Questions About Art & Life for David Montelongo
David Montelongo has been making art for 56 years. In celebration of his first-ever gallery show—a retrospective of his work spanning six decades–I recently sat down with him to learn how his interest in art developed, how his practice evolved over the years, and how he maintained his passion for art as his life and career took turns in different directions. My biggest take-away? If you never stop learning, you’ll never stop creating.
Rose Eason: How long have you been creating art?
David Montelongo: I graduated in 1962 from University of Texas-El Paso and I was an art major there.
RE: So you’ve been creating art for many decades?
DM: (Laughs). I suppose so!
RE: What first got you interested in art? How did you start?
DM: Basically when I got out of the service in 1956, I decided to go to the University. I had to make a decision about what to major in. I went on an interview and talked to a counselor. I first pursued Business Administration, but so many people were doing that—it was so crowded. I decided that I should do something I preferred, and that I really wanted to do, which was art. While at University I focused on ceramics.
RE: What happened when you graduated? Did you try to make a go of a career as an artist?
When I finally graduated, it was hard to find a job. At that time I said to myself I’m not that great of an artist to make a living off of it, so I decided to apply for a teaching job. I had experience teaching adult art classes at the YMCA as a side job while I was in school.
I first had a job with the El Paso School District and started teaching art and Spanish at the elementary level. Then eventually I started teaching art full time at the junior high level.
RE: What motivated you to keep up your own art practice throughout the years?
While I was teaching, I was doing art all along, working and working. I didn’t have the equipment myself for ceramics, so I’d go to the lab at the University. And I was still taking art classes myself on the side.
Then, when I came to Zuni to teach in 1966, the best way I knew to connect with the students was to make art with them—to make time in the schedule to do art with them. Working with the kids helped me stay in touch with art and different art forms.
One thing I discovered in Zuni is that the kids were really artistic—it seemed like it was almost inherent, passed down from their parents. They were very good, really talented. Teaching in Zuni was so different from a big city. The kids were so respectful, and so easy to work with. They also really enjoyed creating art and took pride in themselves.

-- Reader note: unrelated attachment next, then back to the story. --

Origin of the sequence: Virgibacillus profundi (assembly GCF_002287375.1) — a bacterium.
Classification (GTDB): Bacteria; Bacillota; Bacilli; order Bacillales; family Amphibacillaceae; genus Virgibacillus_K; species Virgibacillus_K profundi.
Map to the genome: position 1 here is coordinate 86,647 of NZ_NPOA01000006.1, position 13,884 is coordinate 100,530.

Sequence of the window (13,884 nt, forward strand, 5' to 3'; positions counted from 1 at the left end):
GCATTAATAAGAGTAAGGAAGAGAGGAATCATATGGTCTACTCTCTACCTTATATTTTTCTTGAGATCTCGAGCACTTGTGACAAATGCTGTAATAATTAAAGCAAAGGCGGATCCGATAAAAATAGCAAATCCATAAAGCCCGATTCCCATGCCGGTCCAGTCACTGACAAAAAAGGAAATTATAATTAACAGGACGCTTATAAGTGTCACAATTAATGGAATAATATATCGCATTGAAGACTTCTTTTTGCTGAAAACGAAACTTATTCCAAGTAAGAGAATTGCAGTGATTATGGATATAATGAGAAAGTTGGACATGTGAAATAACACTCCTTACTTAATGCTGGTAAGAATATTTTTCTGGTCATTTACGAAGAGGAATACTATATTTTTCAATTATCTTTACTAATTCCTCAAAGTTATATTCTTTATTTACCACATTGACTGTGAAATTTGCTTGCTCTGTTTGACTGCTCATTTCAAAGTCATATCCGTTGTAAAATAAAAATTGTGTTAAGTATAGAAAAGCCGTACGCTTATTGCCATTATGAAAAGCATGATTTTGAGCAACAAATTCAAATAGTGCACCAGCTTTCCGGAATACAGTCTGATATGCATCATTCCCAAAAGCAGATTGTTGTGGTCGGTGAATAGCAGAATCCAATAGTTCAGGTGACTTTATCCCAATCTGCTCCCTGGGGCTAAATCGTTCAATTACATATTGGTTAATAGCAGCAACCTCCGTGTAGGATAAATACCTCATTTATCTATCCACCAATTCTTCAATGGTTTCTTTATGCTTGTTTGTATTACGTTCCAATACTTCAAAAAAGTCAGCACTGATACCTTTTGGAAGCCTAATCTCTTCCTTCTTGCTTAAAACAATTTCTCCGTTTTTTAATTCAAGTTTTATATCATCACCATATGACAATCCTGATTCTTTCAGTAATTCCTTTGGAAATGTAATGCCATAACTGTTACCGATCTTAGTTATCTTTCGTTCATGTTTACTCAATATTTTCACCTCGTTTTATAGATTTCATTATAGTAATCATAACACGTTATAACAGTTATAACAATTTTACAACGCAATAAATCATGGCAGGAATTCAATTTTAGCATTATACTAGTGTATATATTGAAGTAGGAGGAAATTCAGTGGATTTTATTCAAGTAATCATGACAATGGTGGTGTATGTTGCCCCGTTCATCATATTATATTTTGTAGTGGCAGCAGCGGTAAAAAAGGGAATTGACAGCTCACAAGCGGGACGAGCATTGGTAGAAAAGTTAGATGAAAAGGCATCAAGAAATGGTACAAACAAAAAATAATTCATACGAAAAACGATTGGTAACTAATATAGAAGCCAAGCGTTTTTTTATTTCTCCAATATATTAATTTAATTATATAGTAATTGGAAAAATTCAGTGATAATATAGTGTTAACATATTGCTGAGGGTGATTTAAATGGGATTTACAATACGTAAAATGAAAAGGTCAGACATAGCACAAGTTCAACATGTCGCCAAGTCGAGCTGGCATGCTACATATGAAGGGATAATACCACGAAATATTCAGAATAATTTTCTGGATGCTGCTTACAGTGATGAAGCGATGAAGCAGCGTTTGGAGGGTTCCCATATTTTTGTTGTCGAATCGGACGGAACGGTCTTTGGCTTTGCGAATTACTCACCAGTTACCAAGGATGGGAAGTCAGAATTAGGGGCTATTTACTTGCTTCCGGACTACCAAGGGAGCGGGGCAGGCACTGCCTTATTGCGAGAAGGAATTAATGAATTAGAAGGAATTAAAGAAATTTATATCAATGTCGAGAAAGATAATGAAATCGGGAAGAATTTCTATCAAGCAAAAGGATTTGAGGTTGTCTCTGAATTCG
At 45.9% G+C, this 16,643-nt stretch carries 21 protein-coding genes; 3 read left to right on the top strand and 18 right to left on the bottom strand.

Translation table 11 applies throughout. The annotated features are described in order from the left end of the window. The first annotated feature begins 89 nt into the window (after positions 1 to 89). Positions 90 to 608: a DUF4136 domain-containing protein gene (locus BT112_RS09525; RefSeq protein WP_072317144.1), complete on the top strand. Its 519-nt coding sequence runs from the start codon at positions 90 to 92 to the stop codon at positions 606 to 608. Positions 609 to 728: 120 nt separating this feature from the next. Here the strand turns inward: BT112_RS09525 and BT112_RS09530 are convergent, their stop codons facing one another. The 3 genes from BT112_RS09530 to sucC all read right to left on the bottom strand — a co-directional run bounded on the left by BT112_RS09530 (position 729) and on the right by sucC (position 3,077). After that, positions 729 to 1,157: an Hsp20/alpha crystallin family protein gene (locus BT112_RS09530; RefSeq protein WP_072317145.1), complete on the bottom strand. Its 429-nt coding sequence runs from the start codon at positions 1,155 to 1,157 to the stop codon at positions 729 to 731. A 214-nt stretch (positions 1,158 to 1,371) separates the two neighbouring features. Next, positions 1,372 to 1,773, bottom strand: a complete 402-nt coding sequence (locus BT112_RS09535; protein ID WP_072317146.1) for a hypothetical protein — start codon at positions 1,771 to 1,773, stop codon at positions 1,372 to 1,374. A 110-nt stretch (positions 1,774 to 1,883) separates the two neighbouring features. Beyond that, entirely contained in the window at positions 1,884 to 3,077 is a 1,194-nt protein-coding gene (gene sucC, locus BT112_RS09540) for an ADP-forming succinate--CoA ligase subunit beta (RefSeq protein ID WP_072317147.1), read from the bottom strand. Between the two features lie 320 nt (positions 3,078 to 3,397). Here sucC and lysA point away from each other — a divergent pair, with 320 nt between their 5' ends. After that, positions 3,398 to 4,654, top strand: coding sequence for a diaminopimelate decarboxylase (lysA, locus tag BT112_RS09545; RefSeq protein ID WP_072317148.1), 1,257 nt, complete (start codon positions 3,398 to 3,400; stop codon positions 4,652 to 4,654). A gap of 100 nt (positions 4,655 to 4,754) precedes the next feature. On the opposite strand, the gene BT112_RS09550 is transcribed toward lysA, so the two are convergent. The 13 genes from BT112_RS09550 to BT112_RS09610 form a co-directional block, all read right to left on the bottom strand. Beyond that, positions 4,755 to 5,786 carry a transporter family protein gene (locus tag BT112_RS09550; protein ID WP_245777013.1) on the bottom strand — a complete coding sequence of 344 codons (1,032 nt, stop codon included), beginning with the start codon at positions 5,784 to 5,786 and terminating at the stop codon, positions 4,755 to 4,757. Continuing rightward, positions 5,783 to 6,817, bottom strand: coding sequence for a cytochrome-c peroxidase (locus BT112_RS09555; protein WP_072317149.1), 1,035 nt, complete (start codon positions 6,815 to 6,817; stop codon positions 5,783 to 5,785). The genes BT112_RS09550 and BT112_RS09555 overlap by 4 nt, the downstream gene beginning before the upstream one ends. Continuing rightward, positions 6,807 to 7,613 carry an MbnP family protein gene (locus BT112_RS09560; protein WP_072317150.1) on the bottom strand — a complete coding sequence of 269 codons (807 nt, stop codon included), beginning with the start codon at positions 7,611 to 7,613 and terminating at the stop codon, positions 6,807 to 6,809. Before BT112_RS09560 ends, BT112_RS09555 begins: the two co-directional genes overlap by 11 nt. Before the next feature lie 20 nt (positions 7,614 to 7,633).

When I got a job in administration in Gallup in the early 1980s, I became totally divorced from making art. But I wanted to stay involved. That’s when I started doing watercolors. I took some classes at the
UNM-Gallup branch and some classes in Albuquerque. And once I’d learned the basics and a few techniques, took it from there.
Every chance I got I would take off in the hills and park my car somewhere, especially on weekends.
When I’d be traveling with my wife, she’d be driving and I’d be water-coloring as we were moving down the road. Traveling between Gallup and El Paso, or anywhere else, I’d take my watercolors with me.
RE: Did you know that Georgia O’Keeffe would also paint from her car?
DM: I didn’t! But that’s another thing: every chance I’d get I’d go see different shows and museums to brush up on different techniques and different artists. That was always very inspirational.
RE: What does art mean to you after all these years?
It’s a mode of expression. Working with kids, you could always see the kids when they’re depressed or having a hard time—it’d show up in their artwork. If they were cheerful or happy, you’d see bright colors. The art would manifest the way they felt. If they were frustrated, you could tell. The idea was to try to inspire them, make them comfortable and give them a chance to express themselves above everything else.
I always enjoyed being out in the open. Gallup is so scenic. There is a lot of countryside with different rock formations. To me, art is kind of like therapy—to be out there by myself, taking it easy and enjoying all the sites.
RE: What’s your preferred medium to work in? You’re good at so many!
Ceramics are more difficult to do. You need equipment and a space. And it’s messier. I set up a home studio, but eventually just decided to stick to watercolors. I just wanted to make art.